Original Article

Neuropsychopharmacology (2008) 33, 2416–2426; doi:10.1038/sj.npp.1301642; published online 28 November 2007

Disruption of AMPA Receptor Endocytosis Impairs the Extinction, but not Acquisition of Learned Fear

Gemma L Dalton1,2, Yu Tian Wang3,4, Stan B Floresco1,4 and Anthony G Phillips2,4

  1. 1Department of Psychology, University of British Columbia, Vancouver, BC, Canada
  2. 2Department of Psychiatry, University of British Columbia, Vancouver, BC, Canada
  3. 3Department of Medicine, University of British Columbia, Vancouver, BC, Canada
  4. 4Brain Research Centre, Vancouver Coastal Health Research Institute and University of British Columbia, Vancouver, BC, Canada

Correspondence: Dr SB Floresco, Department of Psychology, University of British Columbia, 2136 West Mall, Vancouver, BC, Canada V6T 1Z4. Tel: +1 604 827 5313; Fax: +1 604 822 6923; E-mail: floresco@psych.ubc.ca; Dr AG Phillips, Department of Psychiatry, University of British Columbia, 2255 Wesbrook Mall, Vancouver, BC, Canada V6T 2A1. Tel: +1 604 822 4624; Fax: +1 604 822 7756; E-mail: aphillips@psych.ubc

Received 23 July 2007; Accepted 27 October 2007; Published online 28 November 2007.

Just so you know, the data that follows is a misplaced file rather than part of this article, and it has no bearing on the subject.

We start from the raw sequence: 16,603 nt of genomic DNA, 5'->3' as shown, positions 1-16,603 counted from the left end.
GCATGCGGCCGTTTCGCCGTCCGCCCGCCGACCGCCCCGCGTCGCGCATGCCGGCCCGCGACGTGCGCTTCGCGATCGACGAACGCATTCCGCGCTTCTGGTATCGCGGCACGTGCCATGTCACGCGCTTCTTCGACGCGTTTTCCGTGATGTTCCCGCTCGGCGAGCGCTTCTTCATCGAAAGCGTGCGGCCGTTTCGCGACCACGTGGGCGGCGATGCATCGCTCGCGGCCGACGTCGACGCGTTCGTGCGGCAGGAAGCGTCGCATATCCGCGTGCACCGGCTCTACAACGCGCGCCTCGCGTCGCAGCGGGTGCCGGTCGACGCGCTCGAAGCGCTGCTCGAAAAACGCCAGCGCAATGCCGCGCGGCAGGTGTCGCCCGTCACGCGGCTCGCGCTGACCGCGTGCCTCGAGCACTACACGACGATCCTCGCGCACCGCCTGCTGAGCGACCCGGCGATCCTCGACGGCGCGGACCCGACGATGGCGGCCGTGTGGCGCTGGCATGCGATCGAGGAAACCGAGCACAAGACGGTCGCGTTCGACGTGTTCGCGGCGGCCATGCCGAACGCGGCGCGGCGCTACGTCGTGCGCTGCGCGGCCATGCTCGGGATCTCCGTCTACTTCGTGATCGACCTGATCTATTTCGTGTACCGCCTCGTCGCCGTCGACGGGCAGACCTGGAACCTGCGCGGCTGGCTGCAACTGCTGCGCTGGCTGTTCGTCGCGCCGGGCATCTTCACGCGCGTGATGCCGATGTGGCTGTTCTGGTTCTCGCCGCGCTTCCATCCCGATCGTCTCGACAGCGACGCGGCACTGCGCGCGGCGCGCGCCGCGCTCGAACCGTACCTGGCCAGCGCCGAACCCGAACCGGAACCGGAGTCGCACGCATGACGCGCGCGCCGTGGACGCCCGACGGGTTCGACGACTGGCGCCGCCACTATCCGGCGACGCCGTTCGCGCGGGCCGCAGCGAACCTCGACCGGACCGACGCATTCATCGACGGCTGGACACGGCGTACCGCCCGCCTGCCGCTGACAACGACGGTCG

Synaptic plasticity in the form of long-term potentiation (LTP) plays a critical role in the formation of a Pavlovian fear association. However, the role that synaptic plasticity plays in the suppression of a learned fear response remains to be clarified. Here, we assessed the role that long-term depression (LTD) plays in the acquisition, expression, and extinction of a conditioned fear response. We report that blockade of LTD with a GluR2-derived peptide (Tat-GluR23Y; 1.5μmol/kg, i.v.) that blocks regulated α-amino-3-hydroxy-5-methyl-isoxazole-4-propionic acid (AMPA) receptor endocytosis during an initial extinction training session disrupted both the expression and recall of extinction learning. A similar impairment of extinction during training, but not recall, was observed when NMDA receptor-dependent LTD was inhibited through the selective blockade of NMDA NR2B receptors with Ro 25-6981. In contrast, blockade of LTD with Tat-GluR23Y during fear conditioning or during a fear recall test did not effect the expression or recall of either contextual or cue-induced conditioned fear. Similarly, administration of Tat-GluR23Y prior to an extinction recall test did not affect spontaneous recovery or rate of re-extinction in previously extinguished rats. These data demonstrate that AMPA receptor endocytosis does not mediate acquisition or expression of conditioned fear, but may play a role in the extinction of fear memories. Furthermore, these findings suggest that LTD may be a molecular mechanism that facilitates the selective modification of a learned association while leaving intact the ability to form a new memory.


long-term depression, amygdala, NMDA, Pavlovian conditioning, rat



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